Perhaps you have seen the article that addresses the recent CDC breastpump cleaning issue?
The CDC has issued new breast pump cleaning guidelines following the life-threatening illness of a preterm infant about 15 months ago. That’s right. You did hear me correctly. I have the article in the show notes so you can read the whole story, however, a baby girl was born prematurely at 29 weeks in April 2016. After 3 weeks in the NICU, she was infected with the Bacteria Cronobacter sakazakii (sock – ah-sock-eee-iii) The investigation showed that samples of the bacteria were traced back to the moms home breast pump as well as her sink and the expressed breastmilk. The incident that is being written up about now, the incident that is causing an uproar in the lactation community, the incident that is quite awful, well this information did not get much play 15 months ago, but now it is being reposted all over various news outlets, and breastfeeding groups and really getting the attention of the public 15 months later. Now, if that is not insane, I don’t know what its. Perhaps the information was out there sooner then this, however, it was not widely known. The question begs – If this is such a major health issue, why is this information taking so long to get out to the public? Why is this information not being shared with every parent who visits their pediatric office?
Actually this information was brought to the publics attention quite a while ago with the document titled: Safe preparation, storage and handling of powdered infant formula Guidelines put out by the World Health Organization, also known as the WHO, in collaboration with the Food and Agriculture Organization of the United Nations in 2007. As early as 2004, there was an interest in concerns regarding bacteria in PIF. This resulted in the WHO 2007 guidelines.
The World Health Assemby – WHA was put to the task of developing guidelines on the safe preparation, handling and storage of PIF Powdered infant formula, in order to minimize the risk to infants. This information is well known to HCP, and yet I do not see such strict teaching given to parents regarding the risks of PIF and the preparation of it. If you have been given instructions to feed your baby formula, has someone sat with you and discussed safe preparation? When parents are unable to provide all their babies human milk needs and I am asked about “which formula is better”, I ask the parents if they have been educated about the formulas, organic vs. non, powdered or ready made by any medical provider they have met with since the birth of their baby. They have been supplementing according to their HCP and yet a very, very, very small percentage of parents tell me that they were given any information other then how much to feed their baby. Most do not remember being told anything about cleanliness and safety, storage guidelines and rarely the difference between powdered or ready made.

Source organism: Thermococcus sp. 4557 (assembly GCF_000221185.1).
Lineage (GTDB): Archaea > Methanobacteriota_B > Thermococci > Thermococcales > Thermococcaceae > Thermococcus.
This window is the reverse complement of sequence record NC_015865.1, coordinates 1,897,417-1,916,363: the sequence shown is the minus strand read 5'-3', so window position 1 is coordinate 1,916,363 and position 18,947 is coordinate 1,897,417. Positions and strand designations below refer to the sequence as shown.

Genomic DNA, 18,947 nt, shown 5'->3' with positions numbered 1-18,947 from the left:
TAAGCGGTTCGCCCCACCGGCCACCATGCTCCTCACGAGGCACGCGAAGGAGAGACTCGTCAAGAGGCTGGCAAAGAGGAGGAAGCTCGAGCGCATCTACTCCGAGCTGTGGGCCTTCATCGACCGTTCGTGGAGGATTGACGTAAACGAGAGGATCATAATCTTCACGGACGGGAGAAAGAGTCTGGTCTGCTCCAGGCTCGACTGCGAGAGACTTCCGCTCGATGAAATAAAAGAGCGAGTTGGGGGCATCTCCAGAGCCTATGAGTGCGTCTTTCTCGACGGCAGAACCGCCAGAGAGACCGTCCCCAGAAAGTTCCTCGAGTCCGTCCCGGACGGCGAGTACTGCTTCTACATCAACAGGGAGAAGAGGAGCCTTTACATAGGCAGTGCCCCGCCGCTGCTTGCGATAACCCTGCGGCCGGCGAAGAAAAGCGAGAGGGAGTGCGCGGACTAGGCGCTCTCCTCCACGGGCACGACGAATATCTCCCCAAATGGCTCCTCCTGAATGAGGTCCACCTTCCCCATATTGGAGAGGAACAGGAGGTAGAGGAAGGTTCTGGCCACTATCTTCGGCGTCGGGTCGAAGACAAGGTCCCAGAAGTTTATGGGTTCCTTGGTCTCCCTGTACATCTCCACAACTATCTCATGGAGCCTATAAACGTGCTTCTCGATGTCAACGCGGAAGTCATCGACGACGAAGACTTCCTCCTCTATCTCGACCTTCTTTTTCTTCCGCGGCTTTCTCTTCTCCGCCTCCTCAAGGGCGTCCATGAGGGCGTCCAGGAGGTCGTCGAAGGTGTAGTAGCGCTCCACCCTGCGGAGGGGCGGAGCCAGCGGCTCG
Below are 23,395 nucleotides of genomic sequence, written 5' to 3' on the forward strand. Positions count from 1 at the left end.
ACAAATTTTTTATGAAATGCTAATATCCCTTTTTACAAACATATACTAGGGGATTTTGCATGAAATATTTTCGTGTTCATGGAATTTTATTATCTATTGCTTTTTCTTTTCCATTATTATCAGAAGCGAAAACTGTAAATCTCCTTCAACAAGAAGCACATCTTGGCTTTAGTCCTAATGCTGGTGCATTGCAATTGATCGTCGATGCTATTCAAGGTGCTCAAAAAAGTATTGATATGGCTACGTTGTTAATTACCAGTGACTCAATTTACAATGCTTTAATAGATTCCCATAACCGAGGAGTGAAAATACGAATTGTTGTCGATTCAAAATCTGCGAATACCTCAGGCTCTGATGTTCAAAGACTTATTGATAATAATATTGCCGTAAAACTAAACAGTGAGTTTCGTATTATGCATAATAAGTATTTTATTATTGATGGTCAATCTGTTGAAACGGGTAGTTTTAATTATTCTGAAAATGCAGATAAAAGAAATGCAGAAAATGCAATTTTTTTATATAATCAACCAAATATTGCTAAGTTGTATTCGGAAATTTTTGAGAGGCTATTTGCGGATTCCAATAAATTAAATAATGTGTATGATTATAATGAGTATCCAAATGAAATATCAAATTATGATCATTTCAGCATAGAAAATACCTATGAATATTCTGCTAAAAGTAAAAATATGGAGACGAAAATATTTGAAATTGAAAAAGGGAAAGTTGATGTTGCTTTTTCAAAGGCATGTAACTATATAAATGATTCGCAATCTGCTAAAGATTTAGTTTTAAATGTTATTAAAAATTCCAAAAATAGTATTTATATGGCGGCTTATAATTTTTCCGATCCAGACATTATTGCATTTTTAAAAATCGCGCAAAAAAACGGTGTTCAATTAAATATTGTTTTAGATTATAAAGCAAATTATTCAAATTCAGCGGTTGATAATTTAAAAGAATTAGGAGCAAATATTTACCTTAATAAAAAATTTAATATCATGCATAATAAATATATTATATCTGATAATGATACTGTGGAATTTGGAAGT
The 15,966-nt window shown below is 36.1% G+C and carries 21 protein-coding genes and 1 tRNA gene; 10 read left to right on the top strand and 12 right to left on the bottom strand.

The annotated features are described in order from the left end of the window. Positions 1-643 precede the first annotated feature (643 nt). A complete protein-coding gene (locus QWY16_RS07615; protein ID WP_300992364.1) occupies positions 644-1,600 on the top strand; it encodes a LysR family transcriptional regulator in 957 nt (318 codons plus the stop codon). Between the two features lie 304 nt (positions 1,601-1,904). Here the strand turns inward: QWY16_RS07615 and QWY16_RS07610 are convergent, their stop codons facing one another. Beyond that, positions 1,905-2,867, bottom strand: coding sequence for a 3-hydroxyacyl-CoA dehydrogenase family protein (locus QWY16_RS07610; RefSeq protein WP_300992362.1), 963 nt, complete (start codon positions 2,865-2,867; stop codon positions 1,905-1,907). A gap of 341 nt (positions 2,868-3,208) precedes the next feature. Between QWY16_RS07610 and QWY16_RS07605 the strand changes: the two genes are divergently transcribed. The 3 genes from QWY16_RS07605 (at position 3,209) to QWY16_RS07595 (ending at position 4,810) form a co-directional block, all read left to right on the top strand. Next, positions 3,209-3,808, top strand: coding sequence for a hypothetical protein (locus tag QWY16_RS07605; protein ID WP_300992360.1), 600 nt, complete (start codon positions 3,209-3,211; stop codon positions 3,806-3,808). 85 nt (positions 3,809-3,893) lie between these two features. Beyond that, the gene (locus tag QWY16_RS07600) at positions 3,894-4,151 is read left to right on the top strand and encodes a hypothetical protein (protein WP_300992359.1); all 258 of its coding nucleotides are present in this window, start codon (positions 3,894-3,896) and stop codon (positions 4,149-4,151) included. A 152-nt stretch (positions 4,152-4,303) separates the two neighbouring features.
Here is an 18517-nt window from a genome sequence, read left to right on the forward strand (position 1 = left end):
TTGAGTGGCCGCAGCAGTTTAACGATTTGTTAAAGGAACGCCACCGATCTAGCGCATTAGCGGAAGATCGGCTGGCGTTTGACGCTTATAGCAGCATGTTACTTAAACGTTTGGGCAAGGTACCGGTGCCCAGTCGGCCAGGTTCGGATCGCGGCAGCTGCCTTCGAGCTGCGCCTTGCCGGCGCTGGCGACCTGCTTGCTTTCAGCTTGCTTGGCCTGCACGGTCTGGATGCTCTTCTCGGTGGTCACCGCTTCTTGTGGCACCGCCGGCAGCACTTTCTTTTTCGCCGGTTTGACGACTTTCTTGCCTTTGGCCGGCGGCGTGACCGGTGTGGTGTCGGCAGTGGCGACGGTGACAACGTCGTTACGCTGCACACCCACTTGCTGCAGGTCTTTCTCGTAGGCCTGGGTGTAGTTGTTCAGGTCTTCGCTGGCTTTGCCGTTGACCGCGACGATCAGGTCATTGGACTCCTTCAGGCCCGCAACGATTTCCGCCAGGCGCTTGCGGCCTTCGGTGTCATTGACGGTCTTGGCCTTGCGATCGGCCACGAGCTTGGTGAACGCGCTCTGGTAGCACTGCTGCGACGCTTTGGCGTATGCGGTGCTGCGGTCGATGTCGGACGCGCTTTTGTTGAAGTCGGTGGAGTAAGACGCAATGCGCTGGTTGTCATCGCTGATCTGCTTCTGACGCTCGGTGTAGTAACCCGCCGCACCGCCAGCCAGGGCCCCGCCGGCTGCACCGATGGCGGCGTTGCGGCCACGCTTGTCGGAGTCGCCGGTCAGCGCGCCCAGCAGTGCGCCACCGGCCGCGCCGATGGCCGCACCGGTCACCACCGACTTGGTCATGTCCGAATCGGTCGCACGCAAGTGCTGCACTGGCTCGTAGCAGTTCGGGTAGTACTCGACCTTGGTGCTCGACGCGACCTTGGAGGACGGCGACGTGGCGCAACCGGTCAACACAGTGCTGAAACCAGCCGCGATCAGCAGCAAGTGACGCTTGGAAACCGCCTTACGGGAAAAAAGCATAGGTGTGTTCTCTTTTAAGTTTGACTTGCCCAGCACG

Rarely are parents told that powdered infant formula is not a sterile product and may be contaminated with pathogens that can cause serious illness. It is very important that parents be given this information because following these guidelines and correct preparation and handling of PIF reduces the risk of illness.
If you are having a baby soon, If you are not yet involved in the world of breastfeeding and breast pumping, you will be soon. This information is relevant to most people whether they are breastfeeding or not. You may work with or live with or know something who is breastfeeding and you will want to pass this information on to them. This bacteria can be passed on by contaminated infant formula and by contaminated water and poor hygiene. This information is not limited to parents who are breastfeeding and pumping. Because this concerns babies and illness, anyone who is using formula or donor milk will also want this information.
The news came out last week about an infant who contracted the serious, although rare, cronobacter infection. While I do appreciate the public being made aware of this information, I do have a strong opinion about exactly what information is being disseminated and that it is being focused on breastpumping moms and not any adult who is responsible for feeding infants, particularly sick ones and ones under a year of age.
Let’s start with the bacterial infection first. This particularly bacteria cronobacter sock-ahh-sock-ee-ii is a group of germs that can be found naturally in the environment. The germs can live in dry foods, such as powdered infant formula, powdered milk, herbal teas and starches. Health officials have found this bacteria in sewer water.
This is a rare, but serious illness which can affect anyone, however, can be deadly in our most youngest and oldest immunocompromised population, newborns particularly those born prematurely. This is because their ability to fight off infections is lowered, cue to their prematurity or illness or age.
More perspective – The CDC states that they are informed of about 4-6 cases a year. They also state that they may not be informed of all cases as it is not a requirement. Since this is a fairly devastating illness, I am going to guess that HCP would have no reason to not report it and every reason to report it. So, going out on a limb, I imagine that the yearly unreported cases are probably fairly low. Having said that, I do Recognizing that even 1 baby, 1 person who died because of this infection is 1 too many.
I agree with the recommendations from the CDC regarding cleaning pump parts and accessories. The problem that I have is that some things are taken out of context, either by other writers or by moms themselves. What I have seen is a movement to make it seem like the process to follow these guidelines is so much work. It also seems to be bringing out some very real fears for parents about the concern about not cleaning the parts well enough and possibly having infected parts or water or milk pass on to their baby and cause their baby to become ill. These fears are having some parents considering not breastpumping anymore because of heightened fears. This is one of the reasons I am called to do this show… to put things into perspective.